However, I received the opportunity to tackle much more than just Stratford news. With the help of Mr. Grisamore, I started interviewing members of Carlyle Place, a continuing care retirement community on Zebulon Road. The administration of Carlyle found out about my interviews and made a deal with me. Soon, other Stratford students and I were taking down oral histories of residents and completing page long write-ups concerning their lives. We submitted these interviews to the Carlyle manager to be used for marketing, browsing for other residents, and permanent records of a person’s history.
The best part about journalism to me is the endless opportunities. Mr. Grisamore helped me yet AGAIN by setting me up with The Telegraph to intern for them for the summer. I even got paid… It was only $10 a story but still. If you seem your name in print in a real publication, you don’t really care about compensation. You’re just all too excited to be able to say you’ve been “published.” They could have paid me in hugs for all I cared.
Like most activities, a person can only expect to get out as much as they put into journalism. For a lot of people it’s merely an elective, which is fine. But to me, it’s the part of the day I look forward to the most. It has led me to become more confident, given me insight on how this school runs, made me apt in an entirely different writing style, and given me the chance to get more active in the community.
Seeing as I am a journalism nerd, one of my heroes is Bob Woodward, the investigative reporter who broke the Watergate Scandal in the Washington Post. I toured Yale a few weeks ago and sat in on a journalism class taught by none other than “Professor” Woodward – a living legend in my mind. I walked into the room 10 minutes before class started and introduced myself. When the class ended, I anxiously waited to shake the legend’s hand.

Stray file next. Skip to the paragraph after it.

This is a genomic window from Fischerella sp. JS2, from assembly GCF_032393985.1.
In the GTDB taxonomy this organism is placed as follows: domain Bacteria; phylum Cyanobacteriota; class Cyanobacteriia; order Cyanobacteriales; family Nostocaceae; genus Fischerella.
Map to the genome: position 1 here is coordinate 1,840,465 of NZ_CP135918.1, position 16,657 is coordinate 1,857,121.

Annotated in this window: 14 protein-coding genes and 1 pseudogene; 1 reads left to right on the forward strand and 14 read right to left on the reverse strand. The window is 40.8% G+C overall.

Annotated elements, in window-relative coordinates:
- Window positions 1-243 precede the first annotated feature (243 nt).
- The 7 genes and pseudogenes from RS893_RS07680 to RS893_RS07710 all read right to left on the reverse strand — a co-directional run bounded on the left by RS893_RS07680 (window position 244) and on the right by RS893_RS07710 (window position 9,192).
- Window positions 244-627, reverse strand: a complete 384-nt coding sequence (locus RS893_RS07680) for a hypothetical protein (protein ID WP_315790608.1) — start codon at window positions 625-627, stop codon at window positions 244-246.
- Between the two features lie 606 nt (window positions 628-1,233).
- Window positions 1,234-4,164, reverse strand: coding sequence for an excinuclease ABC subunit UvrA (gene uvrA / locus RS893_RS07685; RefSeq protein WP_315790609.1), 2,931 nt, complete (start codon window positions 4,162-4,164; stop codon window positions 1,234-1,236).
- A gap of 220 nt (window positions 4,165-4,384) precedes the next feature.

“Thank you so much for letting me sit in on your class.”
“Oh certainly,” said Woodward, who was surprisingly shorter than I’d thought, but maybe that’s just because he is basically a god to me. “I just hope it wasn’t too boring.”
“Oh no not at all.” I had responded a little too quickly. “It was awesome.” I said that a little too enthusiastically.
But my excitement was genuine. Because after three years of working on a student newspaper, I got to meet somebody I admired so, so much. The amazing part is that I never would have even looked up to him without everything.
I met him because of my photo duty during Honor Council and my skirt length story, because of Mr. Grisamore and all of the people who keep the class entertaining. Because of The Gazebo and all of its quirks – the “Carlizzi” advice column, the sports podcasts, the cartoons, our videos.
Because without all of these things, I wouldn’t have a hero because I’m not sure I’d have a passion. It doesn’t matter whether I want a career in journalism (I probably don’t). What matters is that I did it to begin with. I interviewed fascinating students, worked with exceptional people, and had a “thing” to cling onto whenever the day felt fuzzy.
At Monday morning assemblies, I have often asked you to read the Gazebo. But now, I’m asking you to consider writing for it.
As my eighth grade teacher said, it can be a lot of work. But trust me when I say it’s worth it.